The Texas attorney general filed a lawsuit Thursday challenging new abortion guidance the Biden administration released this week — arguing that it violates the rights of doctors not to participate in terminating a pregnancy and steps on the state’s right to regulate the procedure within its borders.
The suit against the Biden administration’s top health officials only targets one of the two main actions the federal government has taken in response to the fall of Roe v. Wade — a memo to hospitals and doctors across the country on Monday arguing that federal law requires them to provide abortions in emergency circumstances regardless of whatever bans their state imposes.
In that memo, the government warned health workers and hospitals that refusing to treat patients who need an abortion could put them in legal jeopardy or cost them their participation in Medicare, Medicaid and other federal programs.
In its lawsuit, Texas claims the new guidance “forces hospitals and doctors to commit crimes and risk their licensure under Texas law.”
While Texas is the first to sue over the new guidance, the state likely won’t be the last. Conservative advocates tell POLITICO they are mulling their own challenges.
“We’re talking to the pro-life movement about what the response should be to this perversion of the law,” said Roger Severino, who led the Department of Health and Human Services’ Office for Civil Rights under the Trump administration and now works with the Ethics and Public Policy Center. “These are radical new policies and they’re opening themselves up to a lawsuit and being blocked in court.”
The Biden administration argues the policies are not new at all.
“This is meant to remind folks of their federal obligations when they take federal funding,” a senior Health and Human Services official told reporters on a Monday call about the guidance. “It in no way mandates a particular conduct.”
Texas tried to rebut this assertion in its lawsuit.
“The [the Emergency Medical Treatment and Labor Act] guidance purports to simply remind hospitals of their existing obligations under federal law,” Texas’ complaint states. “But it does not: it includes a number of new requirements related to the provision of abortions that do not exist under federal law.”
The White House responded to the Texas lawsuit Thursday afternoon, calling it “yet another example of an extreme and radical Republican elected official.”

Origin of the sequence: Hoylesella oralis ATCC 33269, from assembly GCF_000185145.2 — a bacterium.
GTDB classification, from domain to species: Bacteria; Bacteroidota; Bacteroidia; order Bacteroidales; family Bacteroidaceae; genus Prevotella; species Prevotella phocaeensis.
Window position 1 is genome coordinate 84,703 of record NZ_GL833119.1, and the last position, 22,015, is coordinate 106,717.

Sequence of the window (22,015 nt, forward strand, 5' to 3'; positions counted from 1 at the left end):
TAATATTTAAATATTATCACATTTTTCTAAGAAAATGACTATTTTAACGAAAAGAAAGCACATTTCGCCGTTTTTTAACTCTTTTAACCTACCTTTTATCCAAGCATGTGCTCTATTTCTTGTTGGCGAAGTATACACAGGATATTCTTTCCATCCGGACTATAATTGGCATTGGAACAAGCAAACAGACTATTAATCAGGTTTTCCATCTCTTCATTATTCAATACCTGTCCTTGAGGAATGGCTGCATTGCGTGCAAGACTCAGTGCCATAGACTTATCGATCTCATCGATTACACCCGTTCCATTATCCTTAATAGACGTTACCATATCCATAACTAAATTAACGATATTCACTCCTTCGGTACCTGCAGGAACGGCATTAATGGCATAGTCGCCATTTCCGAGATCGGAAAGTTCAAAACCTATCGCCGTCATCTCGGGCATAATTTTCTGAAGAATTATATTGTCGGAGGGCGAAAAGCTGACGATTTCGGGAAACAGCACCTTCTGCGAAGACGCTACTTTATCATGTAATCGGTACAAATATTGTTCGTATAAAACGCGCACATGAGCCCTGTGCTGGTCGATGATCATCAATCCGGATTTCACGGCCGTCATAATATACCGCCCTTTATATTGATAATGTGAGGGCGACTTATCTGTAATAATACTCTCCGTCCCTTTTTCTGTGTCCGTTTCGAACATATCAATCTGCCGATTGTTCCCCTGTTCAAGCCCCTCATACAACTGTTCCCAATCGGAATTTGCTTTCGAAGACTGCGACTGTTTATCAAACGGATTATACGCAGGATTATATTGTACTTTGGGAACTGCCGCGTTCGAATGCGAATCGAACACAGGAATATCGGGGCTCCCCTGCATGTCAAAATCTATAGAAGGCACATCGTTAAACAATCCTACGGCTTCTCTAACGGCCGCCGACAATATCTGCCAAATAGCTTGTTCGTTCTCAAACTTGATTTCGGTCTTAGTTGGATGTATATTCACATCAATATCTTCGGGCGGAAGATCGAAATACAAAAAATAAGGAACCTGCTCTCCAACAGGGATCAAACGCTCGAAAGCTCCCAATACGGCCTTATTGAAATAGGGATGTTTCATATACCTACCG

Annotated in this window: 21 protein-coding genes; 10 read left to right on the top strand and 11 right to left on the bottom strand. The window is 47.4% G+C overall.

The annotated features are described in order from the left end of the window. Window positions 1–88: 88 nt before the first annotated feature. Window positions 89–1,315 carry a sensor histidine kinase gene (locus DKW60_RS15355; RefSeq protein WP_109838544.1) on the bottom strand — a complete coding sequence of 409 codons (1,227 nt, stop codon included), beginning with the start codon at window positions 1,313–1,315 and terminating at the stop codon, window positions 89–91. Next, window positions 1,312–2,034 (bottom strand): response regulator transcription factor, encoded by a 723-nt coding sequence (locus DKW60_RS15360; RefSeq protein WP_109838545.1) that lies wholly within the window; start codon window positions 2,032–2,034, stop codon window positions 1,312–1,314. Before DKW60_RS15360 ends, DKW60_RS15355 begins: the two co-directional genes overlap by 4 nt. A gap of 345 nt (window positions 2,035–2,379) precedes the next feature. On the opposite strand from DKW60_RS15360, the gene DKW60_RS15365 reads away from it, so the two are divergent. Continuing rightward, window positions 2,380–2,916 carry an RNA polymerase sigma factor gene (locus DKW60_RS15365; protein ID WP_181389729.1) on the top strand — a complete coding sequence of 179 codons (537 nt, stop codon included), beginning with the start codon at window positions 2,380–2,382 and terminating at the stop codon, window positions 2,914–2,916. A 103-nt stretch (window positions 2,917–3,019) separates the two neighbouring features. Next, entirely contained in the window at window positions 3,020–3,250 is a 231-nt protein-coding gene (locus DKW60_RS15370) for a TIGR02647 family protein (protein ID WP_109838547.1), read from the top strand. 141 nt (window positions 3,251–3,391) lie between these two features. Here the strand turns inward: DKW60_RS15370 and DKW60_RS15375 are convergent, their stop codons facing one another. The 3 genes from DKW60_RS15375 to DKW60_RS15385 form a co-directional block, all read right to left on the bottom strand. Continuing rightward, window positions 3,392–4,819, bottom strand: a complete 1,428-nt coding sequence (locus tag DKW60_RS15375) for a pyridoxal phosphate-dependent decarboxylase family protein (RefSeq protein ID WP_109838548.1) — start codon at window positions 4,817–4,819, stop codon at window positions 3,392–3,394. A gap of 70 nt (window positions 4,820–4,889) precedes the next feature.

“It is unthinkable that this public official would sue to block women from receiving life-saving care in emergency rooms, a right protected under U.S. law,” press secretary Karine Jean-Pierre said in a statement.
Much to the frustration of Democratic lawmakers and advocates who have demanded a more aggressive response to the erosion of abortion rights nationwide, the Biden administration has taken a cautious approach — fearful that the same Supreme Court that struck down Roe will block any new measures they try to impose.
Yet even the more narrow policies they have advanced may run into that same buzz saw.
The Alliance Defending Freedom — a conservative legal group that helped Mississippi bring down Roe v. Wade, told POLITICO they’re also watching closely to see how the new policies are enforced.
“We’re looking for instances where the federal government tells people they have to violate their deeply held beliefs in order to practice medicine,” said Ryan Bangert, a senior counsel with ADF. “They’ve made it clear they intend to enforce it up to and including overriding state law, so we will be very keen to evaluate whether that’s happening.”
The Texas case will go before Judge James Hendrix, an appointee of President Donald Trump, and if appealed would go to the right-leaning 5th Circuit Court of Appeals and then up to the Supreme Court.
The Biden administration this week also issued guidance to the nation’s retail pharmacies warning them to stop denying patients medications for abortion, birth control, or other drugs they suspect could be used off-label to end a pregnancy — another policy that conservative advocates may challenge.
“Pharmacists are not vending machines. They are medical professionals who routinely screen for contraindications to protect the lives of both mothers and children,” Severino said. “The Biden administration is flipping HHS guidance on its head and trying to scare pharmacists into thinking they’re required to dispense abortion-inducing drugs.”
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